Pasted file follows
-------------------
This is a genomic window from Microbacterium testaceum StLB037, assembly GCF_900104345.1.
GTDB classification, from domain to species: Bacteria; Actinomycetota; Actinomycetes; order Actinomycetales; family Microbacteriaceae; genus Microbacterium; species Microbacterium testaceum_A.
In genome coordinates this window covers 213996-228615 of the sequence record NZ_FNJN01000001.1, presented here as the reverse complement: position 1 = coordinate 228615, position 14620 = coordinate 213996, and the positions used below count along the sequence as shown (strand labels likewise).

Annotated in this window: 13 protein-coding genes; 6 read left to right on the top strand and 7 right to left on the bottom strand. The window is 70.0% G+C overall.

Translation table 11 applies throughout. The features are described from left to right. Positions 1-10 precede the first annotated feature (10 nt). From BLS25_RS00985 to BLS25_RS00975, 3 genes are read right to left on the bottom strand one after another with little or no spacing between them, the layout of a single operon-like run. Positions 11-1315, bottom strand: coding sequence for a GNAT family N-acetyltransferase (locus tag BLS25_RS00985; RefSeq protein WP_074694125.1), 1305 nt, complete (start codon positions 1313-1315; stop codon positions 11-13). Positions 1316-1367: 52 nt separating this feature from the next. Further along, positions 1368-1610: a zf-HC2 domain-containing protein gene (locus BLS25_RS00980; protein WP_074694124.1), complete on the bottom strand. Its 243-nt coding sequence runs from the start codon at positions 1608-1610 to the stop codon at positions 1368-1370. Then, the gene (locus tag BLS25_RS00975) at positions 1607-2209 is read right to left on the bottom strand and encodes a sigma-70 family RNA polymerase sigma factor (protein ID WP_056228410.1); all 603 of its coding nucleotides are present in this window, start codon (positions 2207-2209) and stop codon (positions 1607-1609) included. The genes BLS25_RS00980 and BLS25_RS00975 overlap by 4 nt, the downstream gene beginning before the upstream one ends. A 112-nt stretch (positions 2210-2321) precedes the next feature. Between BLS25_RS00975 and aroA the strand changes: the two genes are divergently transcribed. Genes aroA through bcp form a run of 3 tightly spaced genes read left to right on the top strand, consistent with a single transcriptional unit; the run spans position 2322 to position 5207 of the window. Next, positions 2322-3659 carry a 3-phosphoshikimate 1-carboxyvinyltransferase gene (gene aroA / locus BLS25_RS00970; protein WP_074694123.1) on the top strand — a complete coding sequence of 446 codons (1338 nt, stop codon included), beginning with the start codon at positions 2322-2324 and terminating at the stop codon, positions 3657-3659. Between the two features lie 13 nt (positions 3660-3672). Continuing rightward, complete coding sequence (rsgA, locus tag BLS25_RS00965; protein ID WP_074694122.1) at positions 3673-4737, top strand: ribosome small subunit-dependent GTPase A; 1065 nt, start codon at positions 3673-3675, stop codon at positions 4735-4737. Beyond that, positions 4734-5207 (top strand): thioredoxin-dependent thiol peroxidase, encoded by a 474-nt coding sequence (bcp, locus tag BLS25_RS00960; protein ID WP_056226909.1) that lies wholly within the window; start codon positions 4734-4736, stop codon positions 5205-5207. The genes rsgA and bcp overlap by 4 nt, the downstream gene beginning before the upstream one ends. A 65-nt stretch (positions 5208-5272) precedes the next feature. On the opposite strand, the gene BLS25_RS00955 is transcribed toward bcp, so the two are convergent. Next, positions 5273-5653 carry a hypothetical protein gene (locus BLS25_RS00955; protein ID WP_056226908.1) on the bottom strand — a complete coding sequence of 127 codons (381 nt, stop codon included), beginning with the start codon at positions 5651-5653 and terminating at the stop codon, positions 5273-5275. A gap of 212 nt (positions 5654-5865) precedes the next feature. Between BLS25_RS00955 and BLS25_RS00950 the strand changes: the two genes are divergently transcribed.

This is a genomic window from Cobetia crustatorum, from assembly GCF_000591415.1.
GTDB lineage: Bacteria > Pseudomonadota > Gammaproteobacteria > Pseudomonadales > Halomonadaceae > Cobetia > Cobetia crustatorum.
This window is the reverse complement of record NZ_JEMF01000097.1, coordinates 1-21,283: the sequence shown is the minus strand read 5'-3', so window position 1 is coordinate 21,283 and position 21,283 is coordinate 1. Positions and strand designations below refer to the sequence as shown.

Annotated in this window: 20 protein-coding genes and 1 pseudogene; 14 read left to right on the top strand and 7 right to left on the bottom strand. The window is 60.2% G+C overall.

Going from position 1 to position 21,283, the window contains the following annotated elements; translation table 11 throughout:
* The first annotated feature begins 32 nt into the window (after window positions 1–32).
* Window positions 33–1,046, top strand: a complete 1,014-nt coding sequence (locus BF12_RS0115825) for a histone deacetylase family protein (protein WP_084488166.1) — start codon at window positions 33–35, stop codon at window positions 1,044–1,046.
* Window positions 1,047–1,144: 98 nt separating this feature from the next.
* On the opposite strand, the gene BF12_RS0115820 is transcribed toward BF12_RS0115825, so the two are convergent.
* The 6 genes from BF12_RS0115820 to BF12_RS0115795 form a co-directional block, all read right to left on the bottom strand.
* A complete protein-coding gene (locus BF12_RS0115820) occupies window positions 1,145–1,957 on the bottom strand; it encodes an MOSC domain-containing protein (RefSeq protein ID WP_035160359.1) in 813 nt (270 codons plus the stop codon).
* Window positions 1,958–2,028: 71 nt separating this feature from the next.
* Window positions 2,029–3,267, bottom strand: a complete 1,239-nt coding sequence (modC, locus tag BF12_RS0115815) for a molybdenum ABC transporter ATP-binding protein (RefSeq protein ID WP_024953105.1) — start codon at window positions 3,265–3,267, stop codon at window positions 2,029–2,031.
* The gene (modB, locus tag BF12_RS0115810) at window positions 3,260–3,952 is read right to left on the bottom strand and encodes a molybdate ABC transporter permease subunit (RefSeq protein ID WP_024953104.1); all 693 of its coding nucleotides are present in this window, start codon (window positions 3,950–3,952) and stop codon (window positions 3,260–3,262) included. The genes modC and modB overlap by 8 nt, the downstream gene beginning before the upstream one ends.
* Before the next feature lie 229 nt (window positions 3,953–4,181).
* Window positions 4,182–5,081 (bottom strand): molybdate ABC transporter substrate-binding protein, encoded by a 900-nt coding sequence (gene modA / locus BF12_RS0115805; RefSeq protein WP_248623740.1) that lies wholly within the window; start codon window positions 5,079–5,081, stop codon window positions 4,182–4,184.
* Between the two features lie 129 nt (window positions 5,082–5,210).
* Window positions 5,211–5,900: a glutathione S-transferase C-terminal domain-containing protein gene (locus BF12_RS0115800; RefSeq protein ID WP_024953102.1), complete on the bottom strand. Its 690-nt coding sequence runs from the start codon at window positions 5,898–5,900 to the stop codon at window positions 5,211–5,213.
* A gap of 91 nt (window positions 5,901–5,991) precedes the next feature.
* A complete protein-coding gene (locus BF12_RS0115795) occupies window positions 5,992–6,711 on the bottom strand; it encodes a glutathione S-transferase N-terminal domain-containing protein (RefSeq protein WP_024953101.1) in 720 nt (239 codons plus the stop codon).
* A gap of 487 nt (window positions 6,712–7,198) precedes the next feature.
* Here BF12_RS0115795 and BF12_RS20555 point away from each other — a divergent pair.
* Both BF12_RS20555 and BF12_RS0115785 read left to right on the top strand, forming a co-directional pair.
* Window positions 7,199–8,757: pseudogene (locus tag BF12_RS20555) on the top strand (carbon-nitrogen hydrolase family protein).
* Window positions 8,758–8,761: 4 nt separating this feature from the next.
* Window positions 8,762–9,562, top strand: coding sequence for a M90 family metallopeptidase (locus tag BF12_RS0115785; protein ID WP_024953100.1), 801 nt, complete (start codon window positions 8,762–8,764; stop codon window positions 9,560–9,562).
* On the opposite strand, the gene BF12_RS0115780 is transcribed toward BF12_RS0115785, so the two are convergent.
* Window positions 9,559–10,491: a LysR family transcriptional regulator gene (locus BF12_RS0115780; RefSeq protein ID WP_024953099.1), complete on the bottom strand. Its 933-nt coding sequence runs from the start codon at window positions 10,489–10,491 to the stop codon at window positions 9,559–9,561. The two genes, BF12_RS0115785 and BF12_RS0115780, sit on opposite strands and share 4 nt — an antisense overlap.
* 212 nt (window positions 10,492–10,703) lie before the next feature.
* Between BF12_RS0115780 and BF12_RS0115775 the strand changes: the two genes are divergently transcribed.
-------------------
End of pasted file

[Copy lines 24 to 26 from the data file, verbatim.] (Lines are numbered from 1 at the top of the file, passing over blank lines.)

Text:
* A gap of 91 nt (window positions 5,901–5,991) precedes the next feature.
* A complete protein-coding gene (locus BF12_RS0115795) occupies window positions 5,992–6,711 on the bottom strand; it encodes a glutathione S-transferase N-terminal domain-containing protein (RefSeq protein WP_024953101.1) in 720 nt (239 codons plus the stop codon).
* A gap of 487 nt (window positions 6,712–7,198) precedes the next feature.